Congress Back in Action… Or NotJanuary 18, 2012
The House and Senate are making their way back to D.C. this week and next with largely symbolic votes leading up to their annual retreats. The House Republican and Democratic retreats will begin this Thursday, Jan. 19 while the Senate Democrats and Republicans will hold their retreats the following week, Jan. 26 to 28. Both Republicans and Democrats will use these retreats to rally lawmakers, outline legislative goals and develop messaging in anticipation of the 2012 elections.
Interestingly, two new polls out this week show Congress at its lowest approval rating in nearly 40 years. One poll from ABC News/Washington Post shows 84 percent of respondents disapprove of how Congress is handling its job and the other poll, from CNN/ORC International shows 86 percent disapprove of Congress.
Among the key items of business likely to be addressed early in this second session of the 112th Congress are: an increase to the debt ceiling; tax extenders, including the payroll tax; unemployment benefits; funding of the Federal Aviation Administration; a highway and energy bill; and legislation to prohibit insider trading by Members of Congress.
The House is set to vote today on a request by President Barack Obama to add $1.2 trillion to the $15.2 trillion debt, with disapproval the likely outcome. Under the terms of the August debt-ceiling deal, the debt will increase unless the Senate and Obama go along with the House disapproval, which is unlikely to happen. Several conservative Republicans have said the debt-ceiling vote will just be a reminder of the failure in August to get on a path to a balanced budget.
Just before Congress left Washington at the end of last year they approved a two-month extension for a payroll tax cut. Unless Congress takes further action individuals will only have the benefit of the reduced payroll tax reduction through Feb. 29. It is likely Congress will pass a full-year extension of the payroll tax holiday, and address unemployment benefits and Medicare payments for doctors before they expire at the end of February. The 20-member bipartisan panel of lawmakers charged with reconciling the House and Senate bills will not likely meet until the Senate returns to Washington next week, at which time, they begin to resolve the differences on this issue.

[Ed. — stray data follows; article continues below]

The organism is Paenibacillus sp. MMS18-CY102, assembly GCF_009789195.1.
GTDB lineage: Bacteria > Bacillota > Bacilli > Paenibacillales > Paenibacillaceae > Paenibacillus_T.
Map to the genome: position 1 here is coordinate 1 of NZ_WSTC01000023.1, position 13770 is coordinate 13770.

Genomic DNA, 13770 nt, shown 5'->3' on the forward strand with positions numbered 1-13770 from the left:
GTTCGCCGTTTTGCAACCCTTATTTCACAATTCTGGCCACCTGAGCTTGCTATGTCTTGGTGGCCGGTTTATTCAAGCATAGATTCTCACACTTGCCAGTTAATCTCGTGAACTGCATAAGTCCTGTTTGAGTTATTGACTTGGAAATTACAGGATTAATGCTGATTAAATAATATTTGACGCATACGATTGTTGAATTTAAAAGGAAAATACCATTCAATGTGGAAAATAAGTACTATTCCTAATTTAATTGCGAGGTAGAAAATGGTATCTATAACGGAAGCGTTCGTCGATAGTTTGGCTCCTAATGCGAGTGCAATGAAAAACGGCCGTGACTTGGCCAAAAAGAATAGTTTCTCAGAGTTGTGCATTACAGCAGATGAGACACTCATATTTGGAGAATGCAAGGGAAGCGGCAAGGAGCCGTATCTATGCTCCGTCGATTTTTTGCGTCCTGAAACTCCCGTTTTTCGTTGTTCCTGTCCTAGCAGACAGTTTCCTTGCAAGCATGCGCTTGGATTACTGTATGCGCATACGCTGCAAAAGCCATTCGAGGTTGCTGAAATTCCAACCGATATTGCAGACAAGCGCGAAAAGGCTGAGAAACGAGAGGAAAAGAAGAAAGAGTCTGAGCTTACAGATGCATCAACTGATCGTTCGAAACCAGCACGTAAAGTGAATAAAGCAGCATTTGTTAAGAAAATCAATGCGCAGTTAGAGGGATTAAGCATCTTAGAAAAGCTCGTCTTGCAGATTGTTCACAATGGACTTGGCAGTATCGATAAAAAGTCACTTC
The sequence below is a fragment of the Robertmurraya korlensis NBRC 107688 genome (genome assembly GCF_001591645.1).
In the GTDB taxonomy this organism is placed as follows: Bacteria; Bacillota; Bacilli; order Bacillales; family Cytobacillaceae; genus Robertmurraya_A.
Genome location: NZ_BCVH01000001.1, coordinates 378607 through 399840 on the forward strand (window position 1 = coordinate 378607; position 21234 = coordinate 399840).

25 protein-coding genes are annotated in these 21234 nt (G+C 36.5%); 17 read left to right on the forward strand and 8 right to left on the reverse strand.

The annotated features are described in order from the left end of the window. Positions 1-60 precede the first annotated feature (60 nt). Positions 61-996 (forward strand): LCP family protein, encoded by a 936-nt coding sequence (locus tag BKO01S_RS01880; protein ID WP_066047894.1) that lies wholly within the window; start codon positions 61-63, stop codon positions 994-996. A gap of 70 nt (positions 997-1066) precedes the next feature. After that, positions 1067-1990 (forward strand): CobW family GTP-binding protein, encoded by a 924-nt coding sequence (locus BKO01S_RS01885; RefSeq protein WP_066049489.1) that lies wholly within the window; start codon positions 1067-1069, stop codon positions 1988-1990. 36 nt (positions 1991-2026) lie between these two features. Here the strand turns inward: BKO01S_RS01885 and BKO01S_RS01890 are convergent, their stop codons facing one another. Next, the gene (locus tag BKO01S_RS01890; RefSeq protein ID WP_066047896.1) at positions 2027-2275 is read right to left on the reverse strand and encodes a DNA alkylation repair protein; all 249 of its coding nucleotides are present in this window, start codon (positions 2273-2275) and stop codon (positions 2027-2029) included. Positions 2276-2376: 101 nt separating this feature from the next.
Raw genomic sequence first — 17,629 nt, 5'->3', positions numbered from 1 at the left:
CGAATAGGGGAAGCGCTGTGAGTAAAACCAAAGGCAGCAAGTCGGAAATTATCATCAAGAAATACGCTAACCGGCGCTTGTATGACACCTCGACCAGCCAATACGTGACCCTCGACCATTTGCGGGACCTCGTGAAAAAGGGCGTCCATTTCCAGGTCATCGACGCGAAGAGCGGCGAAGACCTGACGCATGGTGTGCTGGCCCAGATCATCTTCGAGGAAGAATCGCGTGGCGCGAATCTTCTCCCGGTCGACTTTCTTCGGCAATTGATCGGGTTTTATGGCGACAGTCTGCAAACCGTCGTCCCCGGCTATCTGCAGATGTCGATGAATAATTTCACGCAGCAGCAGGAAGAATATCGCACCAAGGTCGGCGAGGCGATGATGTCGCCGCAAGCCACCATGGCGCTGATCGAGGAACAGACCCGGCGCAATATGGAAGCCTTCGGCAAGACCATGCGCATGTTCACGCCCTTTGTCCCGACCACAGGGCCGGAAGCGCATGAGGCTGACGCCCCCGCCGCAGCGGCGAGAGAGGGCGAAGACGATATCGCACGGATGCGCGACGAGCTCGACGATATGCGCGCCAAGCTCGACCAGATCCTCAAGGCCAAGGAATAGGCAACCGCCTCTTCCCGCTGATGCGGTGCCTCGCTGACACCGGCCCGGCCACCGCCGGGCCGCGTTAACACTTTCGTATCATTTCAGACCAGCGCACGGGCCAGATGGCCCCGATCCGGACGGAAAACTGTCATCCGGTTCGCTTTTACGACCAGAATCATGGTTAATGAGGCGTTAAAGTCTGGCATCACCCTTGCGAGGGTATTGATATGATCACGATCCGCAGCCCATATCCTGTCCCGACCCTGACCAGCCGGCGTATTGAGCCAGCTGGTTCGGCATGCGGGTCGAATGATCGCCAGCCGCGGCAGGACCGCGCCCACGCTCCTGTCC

While, for all intents and purposes, lawmakers are on a never-ending election cycle, the fact that we now are less than 11 months away from the 2012 elections will prove an even greater stalemate than it did in the last few months. However, there are two major deadlines facing lawmakers: the Bush-era tax cuts expire at the end of 2012 and $1.2 trillion in spending cuts—half of which are in defense spending—will kick in starting in January 2013 as a result of the Super Committee’s failure to develop a proposal for broad deficit reduction.
Unfortunately, many experts—and even lawmakers themselves—have stated the likelihood that, other than the payroll tax, most issues will be punted to after the election in a lame-duck session of Congress. This is partially due simply to the fact that lawmakers will spend more time in their home states and districts campaigning and fundraising given the high stakes in this election.
Control of both chambers hangs in the balance—something of which Democrats and Republicans are keenly aware. To flip control of the House, Democrats would need to pick up 25 seats and Republicans in the Senate would need to gain just four seats. Senate Democrats have 23 seats up for election this year while Republicans only have 10 open seats.